Homeownership a Year Later: The Main [Flood] Event

Homeownership is a sought-after status in our society today, and Aaron and I settled into this when we were ready, finally ready. We had our downpayment, we had our debt paid off (yaaassss! be gone student loans!) and we knew we’d be in the area for a long enough time to justify buying a home. It had been something we’d looked forward to for nearly our entire relationship.

Closing. We closed on our house on April 24 of last year, so we joke around that Aaron bought me a house for my birthday (the 22nd). Closing would be at 5pm on that Monday, so we rushed to the realtor’s office and signed more paper than we’d ever signed in our lives. Even more than Aaron signed to go into the military. Our lender was there (found him through Churchill Mortgage – amazing people to work with) and he came ready with shrimp salad sandwiches from well-know gas-station-turned-crab-shack Richard’s here in Harford County. Thank goodness because I was hungry, and certainly didn’t want to be hangry!

We were happy that the inspection went well and the house appraised for what we had settled for. We were shelling out a chunk ‘o change, but felt good about it. We went to our rental house that night to pick up some things and we slept in our new home that first night on blankets on the floor. No way we were waiting any longer!

The goal. I’d like to recap some of the main events of the year, some regrets, and some pictures. We sure are happy about our purchase a year later, and hope to be here for a long time. We fell in love with our town before we moved here, and that hasn’t changed. The neighborliness of people, the small-town but progressive feel, and the lovely restaurant/bar choices have helped make so-called HdG feel like home.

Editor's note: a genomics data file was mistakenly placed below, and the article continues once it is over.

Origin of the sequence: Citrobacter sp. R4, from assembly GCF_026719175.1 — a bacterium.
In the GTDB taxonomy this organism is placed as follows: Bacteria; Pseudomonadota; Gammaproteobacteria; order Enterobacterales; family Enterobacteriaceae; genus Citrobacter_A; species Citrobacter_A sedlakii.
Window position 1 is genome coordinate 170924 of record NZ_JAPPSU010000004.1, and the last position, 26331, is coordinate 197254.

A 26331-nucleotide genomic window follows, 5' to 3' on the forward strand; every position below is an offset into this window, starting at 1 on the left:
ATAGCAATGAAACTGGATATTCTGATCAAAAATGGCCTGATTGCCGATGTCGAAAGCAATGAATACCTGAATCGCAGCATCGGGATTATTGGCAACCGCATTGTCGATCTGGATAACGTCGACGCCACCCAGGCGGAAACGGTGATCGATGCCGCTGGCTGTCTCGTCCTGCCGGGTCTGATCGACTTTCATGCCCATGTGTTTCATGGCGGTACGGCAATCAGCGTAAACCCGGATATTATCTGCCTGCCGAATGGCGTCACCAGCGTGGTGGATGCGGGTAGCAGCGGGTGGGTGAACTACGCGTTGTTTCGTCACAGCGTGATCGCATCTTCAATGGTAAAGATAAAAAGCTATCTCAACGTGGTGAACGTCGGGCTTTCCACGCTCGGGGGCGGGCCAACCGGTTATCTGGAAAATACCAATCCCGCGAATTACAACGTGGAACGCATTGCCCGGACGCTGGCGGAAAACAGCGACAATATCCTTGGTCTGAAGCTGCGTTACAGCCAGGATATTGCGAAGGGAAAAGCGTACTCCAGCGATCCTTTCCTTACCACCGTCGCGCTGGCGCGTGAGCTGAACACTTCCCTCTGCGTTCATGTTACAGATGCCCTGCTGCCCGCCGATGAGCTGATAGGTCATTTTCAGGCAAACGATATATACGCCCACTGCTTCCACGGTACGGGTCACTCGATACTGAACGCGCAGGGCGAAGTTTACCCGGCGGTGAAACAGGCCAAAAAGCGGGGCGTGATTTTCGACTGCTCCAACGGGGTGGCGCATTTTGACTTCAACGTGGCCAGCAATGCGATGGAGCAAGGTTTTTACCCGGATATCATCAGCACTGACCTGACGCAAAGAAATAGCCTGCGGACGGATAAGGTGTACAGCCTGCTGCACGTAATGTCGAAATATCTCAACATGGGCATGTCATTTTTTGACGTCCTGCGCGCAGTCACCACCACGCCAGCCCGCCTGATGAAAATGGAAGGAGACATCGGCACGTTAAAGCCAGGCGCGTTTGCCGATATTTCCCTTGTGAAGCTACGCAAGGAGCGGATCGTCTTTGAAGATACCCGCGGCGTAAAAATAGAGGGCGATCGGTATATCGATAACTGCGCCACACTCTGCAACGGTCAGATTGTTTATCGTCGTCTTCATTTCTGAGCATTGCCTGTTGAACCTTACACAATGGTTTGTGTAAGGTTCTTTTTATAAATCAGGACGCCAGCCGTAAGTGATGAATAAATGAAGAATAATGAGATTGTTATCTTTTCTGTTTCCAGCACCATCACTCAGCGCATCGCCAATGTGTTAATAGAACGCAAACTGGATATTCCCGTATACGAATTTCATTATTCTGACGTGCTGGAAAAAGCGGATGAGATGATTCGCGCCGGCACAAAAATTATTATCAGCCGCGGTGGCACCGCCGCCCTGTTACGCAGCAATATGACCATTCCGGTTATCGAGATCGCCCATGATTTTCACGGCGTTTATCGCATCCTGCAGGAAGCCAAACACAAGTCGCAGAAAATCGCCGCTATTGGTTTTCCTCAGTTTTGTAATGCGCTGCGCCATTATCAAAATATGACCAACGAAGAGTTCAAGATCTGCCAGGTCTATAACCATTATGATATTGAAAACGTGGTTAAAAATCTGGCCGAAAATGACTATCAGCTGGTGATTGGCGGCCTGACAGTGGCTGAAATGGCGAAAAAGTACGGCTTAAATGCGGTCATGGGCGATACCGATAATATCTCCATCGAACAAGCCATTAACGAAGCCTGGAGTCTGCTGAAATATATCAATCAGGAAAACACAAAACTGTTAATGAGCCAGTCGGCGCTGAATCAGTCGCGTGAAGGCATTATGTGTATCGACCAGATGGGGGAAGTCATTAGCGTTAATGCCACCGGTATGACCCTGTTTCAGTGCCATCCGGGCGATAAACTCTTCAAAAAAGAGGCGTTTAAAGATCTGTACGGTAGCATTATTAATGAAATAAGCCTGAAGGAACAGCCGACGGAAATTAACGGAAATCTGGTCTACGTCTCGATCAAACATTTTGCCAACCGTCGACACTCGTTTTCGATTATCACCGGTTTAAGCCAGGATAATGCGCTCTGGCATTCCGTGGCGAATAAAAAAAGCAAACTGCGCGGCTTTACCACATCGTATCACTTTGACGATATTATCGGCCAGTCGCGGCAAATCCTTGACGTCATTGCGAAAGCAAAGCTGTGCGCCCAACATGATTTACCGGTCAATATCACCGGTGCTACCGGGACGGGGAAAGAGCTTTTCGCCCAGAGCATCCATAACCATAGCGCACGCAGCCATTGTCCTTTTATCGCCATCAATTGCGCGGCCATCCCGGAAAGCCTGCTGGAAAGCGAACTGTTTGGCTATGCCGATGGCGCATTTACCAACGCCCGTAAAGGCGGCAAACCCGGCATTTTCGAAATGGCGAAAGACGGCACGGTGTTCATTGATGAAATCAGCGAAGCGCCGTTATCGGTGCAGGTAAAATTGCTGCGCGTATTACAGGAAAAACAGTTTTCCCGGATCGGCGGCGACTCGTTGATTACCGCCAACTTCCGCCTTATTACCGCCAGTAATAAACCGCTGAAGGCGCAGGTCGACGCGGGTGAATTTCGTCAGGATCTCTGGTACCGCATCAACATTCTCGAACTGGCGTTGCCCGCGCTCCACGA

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The Main [Flood] Event. On the Friday after we moved in, literally 4 days, I was doing laundry and running the dishwasher at the same time and we heard water running somewhere else. The toilet in the downstairs half bath had flooded, and we thought it was just a clogged toilet. It wouldn’t go down despite much plunging and two trips to get plungers. I had, um, used the bathroom, and Aaron told me months later that he was mad at me because he thought it was my fault! Turns out, it wasn’t.

We had a large deductible because hey, we just moved into this nicely rehabbed home so what could go wrong, right? Wrong! Roto Rooter was the only company that would come out on a Friday night. Water mitigation began the next day, and imagine our surprise when the plumber still couldn’t find the problem and the bathroom sink ended up overflowing (yes, with poop water).

Sections of the beautiful hardwood were cut out and we learned that it might be impossible to find the same hardwood again. Thankfully our realtor was able to get in contact with the guy who did the house and we didn’t have to replace the entire first floor floor.

After time spent trying to send a small camera into the sewer pipe, they started excavating the concrete floor of the sunroom to the left of what you see above. I thought they might have to dig into the kitchen too. Instead, they pulled out a piece of old terra cotta sewer line (the rest of the house is PVC) and found a die-cast toy car that had been blocking the line.

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See it there in the middle? Yellow and covered with… well…. you know.

We thought about framing it and titling it “the most expensive car we’ve ever owned”. But it got buried with the new PVC pipe (no, not in it). Thankfully because of the nature of the blockage (i.e. NOT OUR FAULT) insurance picked up most of the repairs minus our (high) deductible and some of the plumbing cost. Needless to say, we lowered our deductible shortly after this event.

In June, the contractors finally got everything done – new hardwood installed, new walls, new paint, new tile. We still had people over for a Memorial Day cookout, and the ripped up floor and bathroom certainly made for an interesting conversation starter. And for months anytime we heard water running our heart rates spiked a little bit.